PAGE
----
The Soviet Union/Russian Navy Project 705 (Лира/Lira, “Lyre”) was a class of hunter/killer nuclear powered submarines. The class is also known by the NATO reporting name of Alfa. They were the fastest class of military submarines built, with only the prototype K-222 (NATO “Papa” class) exceeding them in submerged speed.
The Lira was a unique design among submarines; it used a powerful lead cooled fast reactor as a power source, which greatly reduced the size of the reactor compared to conventional designs, thus reducing the overall size of the submarine, and allowing for very high speeds. However, it also meant that the reactor had a short lifetime and had to be kept warm when it was not being used. As a result, the Liras were used as interceptors, mostly kept in port ready for a high-speed dash into the North Atlantic. More info after this link.
This is the 1/350 Alfa Class Submarine from Cyber Hobby bundled in their special Orange Box with the U.S.S. Yorktown of the same scale. This kit is a one sprue deal without much to write back home about it. The 2 hull halves fit is very good, but being a round shape, be ready to use some putty. The trick is snading down the joints with a Squadron sanding stick on a round surface.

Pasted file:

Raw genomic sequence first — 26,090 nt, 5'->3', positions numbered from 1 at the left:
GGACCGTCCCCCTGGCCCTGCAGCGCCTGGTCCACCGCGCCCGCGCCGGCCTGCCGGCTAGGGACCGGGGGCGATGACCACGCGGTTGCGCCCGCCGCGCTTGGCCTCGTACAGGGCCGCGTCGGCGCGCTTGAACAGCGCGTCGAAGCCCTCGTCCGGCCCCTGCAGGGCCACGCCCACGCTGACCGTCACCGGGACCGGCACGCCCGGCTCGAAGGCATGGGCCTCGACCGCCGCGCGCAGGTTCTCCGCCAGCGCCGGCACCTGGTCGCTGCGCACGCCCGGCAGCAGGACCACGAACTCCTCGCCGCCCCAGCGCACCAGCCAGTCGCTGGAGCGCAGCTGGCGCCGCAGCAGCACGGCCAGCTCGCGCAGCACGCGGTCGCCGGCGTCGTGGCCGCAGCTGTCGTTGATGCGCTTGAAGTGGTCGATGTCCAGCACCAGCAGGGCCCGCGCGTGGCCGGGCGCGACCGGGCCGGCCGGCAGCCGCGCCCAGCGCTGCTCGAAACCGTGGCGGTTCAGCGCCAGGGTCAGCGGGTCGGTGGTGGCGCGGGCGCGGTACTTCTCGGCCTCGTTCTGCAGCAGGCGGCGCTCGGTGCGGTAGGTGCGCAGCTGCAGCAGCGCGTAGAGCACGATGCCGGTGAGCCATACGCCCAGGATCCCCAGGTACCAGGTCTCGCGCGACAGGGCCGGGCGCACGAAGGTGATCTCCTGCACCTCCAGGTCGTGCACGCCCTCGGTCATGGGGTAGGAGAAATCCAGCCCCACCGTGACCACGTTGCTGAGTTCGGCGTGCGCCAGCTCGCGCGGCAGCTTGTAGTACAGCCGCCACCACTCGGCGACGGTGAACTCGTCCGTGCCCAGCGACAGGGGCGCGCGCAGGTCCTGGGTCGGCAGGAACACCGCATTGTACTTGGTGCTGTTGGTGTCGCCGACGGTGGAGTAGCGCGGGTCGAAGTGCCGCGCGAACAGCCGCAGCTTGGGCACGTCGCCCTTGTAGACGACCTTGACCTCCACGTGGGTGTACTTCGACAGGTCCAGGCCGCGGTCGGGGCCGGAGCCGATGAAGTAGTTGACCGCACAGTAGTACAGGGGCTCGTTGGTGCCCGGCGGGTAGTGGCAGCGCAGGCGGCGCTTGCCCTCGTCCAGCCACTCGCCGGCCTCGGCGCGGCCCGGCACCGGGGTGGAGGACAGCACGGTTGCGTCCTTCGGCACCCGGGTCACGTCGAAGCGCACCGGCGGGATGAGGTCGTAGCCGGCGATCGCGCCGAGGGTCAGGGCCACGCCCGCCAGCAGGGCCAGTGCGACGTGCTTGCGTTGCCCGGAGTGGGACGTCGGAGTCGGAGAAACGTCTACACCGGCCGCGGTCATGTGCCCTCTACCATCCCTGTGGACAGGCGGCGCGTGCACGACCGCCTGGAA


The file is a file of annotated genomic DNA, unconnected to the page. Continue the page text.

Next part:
In this case, I use the same approach as I do with some aircraft model’s fuselage. I do cut a strip of wet/dry sandpaper (usually 400 grit) and get the help of the 1st one who shows up in my room . I sand the two hull halves with wet sandpaper in ‘shoe polishing motion” ;o)
Painting the Russian Alfa Class:
I used 2 shades of Black. I first applied a coat of Tamiya XF-1 Flat Black to the entire model followed by airbrushing at random some Polly Scale Grimy Black. The lower hull was painted with Tamiya XF-19 Sky Gray. It might not be the right color, but I don’t really pay attention to that shade of gray if the model is to be heavily weathered (my personal opinion of course).
2 coats of Testors Gloss Cote, left the surface ready for decals which went very nice with no notable silvering over a black surface to complaint about. Once the decals were dry, a final coat of Testor Dull Cote was applied followed by weathering with Tamiya Weathering Master sets. Because most of this weathering will be lost if the model is sealed with another coat of Dull Cote, the model as you see it on the pictures is unsealed.
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